Texas battleground takes shape ahead of 2020

Primaries narrow fields for Senate and House races, but plenty of runoffs loom

Texas Sen. John Cornyn is seeking a fourth term but will have to wait a few months to find out who will be his Democratic challenger. (Tom Williams/CQ Roll Call file photo)
Texas Sen. John Cornyn is seeking a fourth term but will have to wait a few months to find out who will be his Democratic challenger. (Tom Williams/CQ Roll Call file photo)
Posted March 4, 2020 at 2:03am, Updated at 11:37am

Texas will be a House and Senate battleground this year, and while some general election races are already taking shape, others will be decided in May.

Democrats are targeting seven GOP-held House seats in the Lone Star State this fall, while Republicans are eyeing two Democratic freshmen in traditionally red suburban territory. The state could also play host to a competitive Senate race, and a dozen Democrats competed Tuesday to take on three-term GOP Sen. John Cornyn.

But some of the top races won’t be decided for more than two months. Texas has a primary runoff provision when no candidate wins a majority of the vote. In those cases, the top two vote-getters will advance to a May 26 runoff.

Senate race

As expected, the Democratic primary to take on Cornyn is heading to a runoff. Air Force veteran MJ Hegar secured a spot, but early Wednesday, it’s not yet clear who she will face.

Hegar, who topped the Democratic field in fundraising, was leading with 25 percent of the vote with 35 percent of precincts reporting when The Associated Press determined she would make the runoff.

With 96 percent of precincts reporting, state Sen. Royce West, and activist Cristina Tzintzún Ramirez were battling for the other runoff spot.

The Democratic primary centered on a debate that’s also taking place in the presidential contest over the best strategy to win in November. Democrats, bolstered by former Rep. Beto O’Rourke’s narrow Senate loss in 2018, believe that Texas’ changing demographics make this year’s Senate race competitive. But Republicans believe the state still leans in their direction. Inside Elections with Nathan L. Gonzales rates the race Likely Republican.

Seats GOP wants back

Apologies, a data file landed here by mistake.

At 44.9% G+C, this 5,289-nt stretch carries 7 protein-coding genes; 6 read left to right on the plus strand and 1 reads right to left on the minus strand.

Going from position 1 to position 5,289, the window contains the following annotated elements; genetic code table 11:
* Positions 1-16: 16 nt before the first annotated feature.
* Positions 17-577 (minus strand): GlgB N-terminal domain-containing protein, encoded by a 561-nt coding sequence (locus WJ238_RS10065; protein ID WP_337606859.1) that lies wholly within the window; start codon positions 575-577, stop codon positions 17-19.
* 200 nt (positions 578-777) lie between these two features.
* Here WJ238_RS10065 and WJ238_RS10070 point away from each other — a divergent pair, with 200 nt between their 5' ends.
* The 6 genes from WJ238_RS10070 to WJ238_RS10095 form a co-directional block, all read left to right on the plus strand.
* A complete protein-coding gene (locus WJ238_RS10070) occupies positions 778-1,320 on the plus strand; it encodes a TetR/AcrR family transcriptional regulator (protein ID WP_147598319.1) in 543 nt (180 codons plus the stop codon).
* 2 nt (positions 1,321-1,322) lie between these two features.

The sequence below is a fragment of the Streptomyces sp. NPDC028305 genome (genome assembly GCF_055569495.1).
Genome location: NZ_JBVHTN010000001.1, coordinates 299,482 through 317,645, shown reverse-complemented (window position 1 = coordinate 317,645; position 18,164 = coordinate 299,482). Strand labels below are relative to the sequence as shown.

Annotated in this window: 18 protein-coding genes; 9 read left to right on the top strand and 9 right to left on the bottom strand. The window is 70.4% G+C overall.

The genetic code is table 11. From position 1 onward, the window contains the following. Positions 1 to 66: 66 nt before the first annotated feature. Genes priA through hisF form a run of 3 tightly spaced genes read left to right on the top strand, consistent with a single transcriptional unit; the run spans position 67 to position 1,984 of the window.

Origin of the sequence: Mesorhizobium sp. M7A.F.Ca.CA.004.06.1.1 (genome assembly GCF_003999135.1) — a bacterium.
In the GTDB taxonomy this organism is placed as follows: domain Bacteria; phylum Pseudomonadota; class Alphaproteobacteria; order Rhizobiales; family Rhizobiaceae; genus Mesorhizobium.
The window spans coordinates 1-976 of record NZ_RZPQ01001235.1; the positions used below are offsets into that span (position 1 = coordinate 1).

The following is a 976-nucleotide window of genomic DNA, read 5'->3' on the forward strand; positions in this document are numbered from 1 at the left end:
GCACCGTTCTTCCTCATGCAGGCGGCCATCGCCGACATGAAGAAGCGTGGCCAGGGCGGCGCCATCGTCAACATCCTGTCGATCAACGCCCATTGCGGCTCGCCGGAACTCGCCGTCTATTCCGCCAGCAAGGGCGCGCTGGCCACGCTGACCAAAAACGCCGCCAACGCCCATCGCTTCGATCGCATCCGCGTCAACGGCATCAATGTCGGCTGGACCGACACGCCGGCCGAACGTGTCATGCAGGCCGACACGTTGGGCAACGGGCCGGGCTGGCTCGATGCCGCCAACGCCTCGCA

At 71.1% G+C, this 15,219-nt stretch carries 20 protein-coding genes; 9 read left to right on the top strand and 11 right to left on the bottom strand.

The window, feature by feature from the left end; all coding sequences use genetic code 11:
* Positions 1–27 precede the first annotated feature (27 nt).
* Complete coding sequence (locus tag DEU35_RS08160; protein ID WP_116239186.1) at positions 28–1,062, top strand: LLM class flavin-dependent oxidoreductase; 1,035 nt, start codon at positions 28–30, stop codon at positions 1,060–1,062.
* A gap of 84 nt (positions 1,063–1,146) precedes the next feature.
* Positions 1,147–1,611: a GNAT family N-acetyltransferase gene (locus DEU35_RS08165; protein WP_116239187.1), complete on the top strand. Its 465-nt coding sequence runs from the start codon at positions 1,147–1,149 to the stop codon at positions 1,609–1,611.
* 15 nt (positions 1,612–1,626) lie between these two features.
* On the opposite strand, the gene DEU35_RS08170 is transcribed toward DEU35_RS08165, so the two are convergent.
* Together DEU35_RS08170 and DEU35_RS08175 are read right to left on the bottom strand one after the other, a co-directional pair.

Republicans are targeting two Democrats who flipped seats in 2018: Lizzie Fletcher in the 7th District near Houston and Collin Allred in the 32nd District that includes parts of Dallas and its wealthy suburbs. Inside Elections rates both races Lean Democratic

In the 7th, Army veteran Wesley Hunt avoided a runoff against former Bellaire Mayor Cindy Siegel. With 96 percent of precincts reporting, Hunt was leading with 61 percent to Siegel’s 27 percent when the AP called the race.

Hunt has been hailed as a top recruit by Republicans, and he secured endorsements from President Donald Trump and House Minority Leader Kevin McCarthy. Hillary Clinton won the 7th District by just over 1 point in 2016.

In the 32nd District businesswoman Genevieve Collins was able to avoid a runoff in the race to take on Allred. She was leading Floyd McLendon, a former Navy Seal, 52 to 34 percent when The Associated Press called the race Wednesday morning with 100 percent of precincts reporting.

Encumbered incumbents

Democrats are targeting four Republicans running for reelection, in addition to three open GOP seats. Inside Elections rates all four races against the sitting Republican lawmakers as Likely Republican. Democrats avoided a primary runoff in at least one of those races Tuesday.

Former gubernatorial candidate and onetime state Sen. Wendy Davis is set to face freshman GOP Rep. Chip Roy in the 21st District. Davis was leading with 85 percent of the primary vote when the AP called the race with 19 percent of precincts reporting.

In three other races, Democrats will have to wait until May to decide their nominees. 

In the 2nd District, Houston lawyer and O’Rourke adviser Sima Ladjevardian and Navy veteran Elisa Cardnell will face off for the Democratic nomination to take on GOP Rep. Daniel Crenshaw. With 85 percent of precincts reporting, Ladjevardian was leading Cardnell, 47 percent to 31 percent, when the AP made the call.

Despite rumors he would retire, GOP Rep. Michael McCaul is running again in the 10th District. Lawyer Michael Siegel, the 2018 Democratic nominee who surprisingly held McCaul to just a 4-point victory two years ago, advanced to the May runoff against physician Pritesh Gandhi. With 89 percent of precincts reporting, Siegel was leading Gandhi, 44 percent to 33 percent, when the AP called the race. Gandhi had the support of 314 Action, a group that backs candidates with STEM backgrounds, and he finished ahead of lawyer Shannon Hutcheson, who had the EMILY’s List endorsement.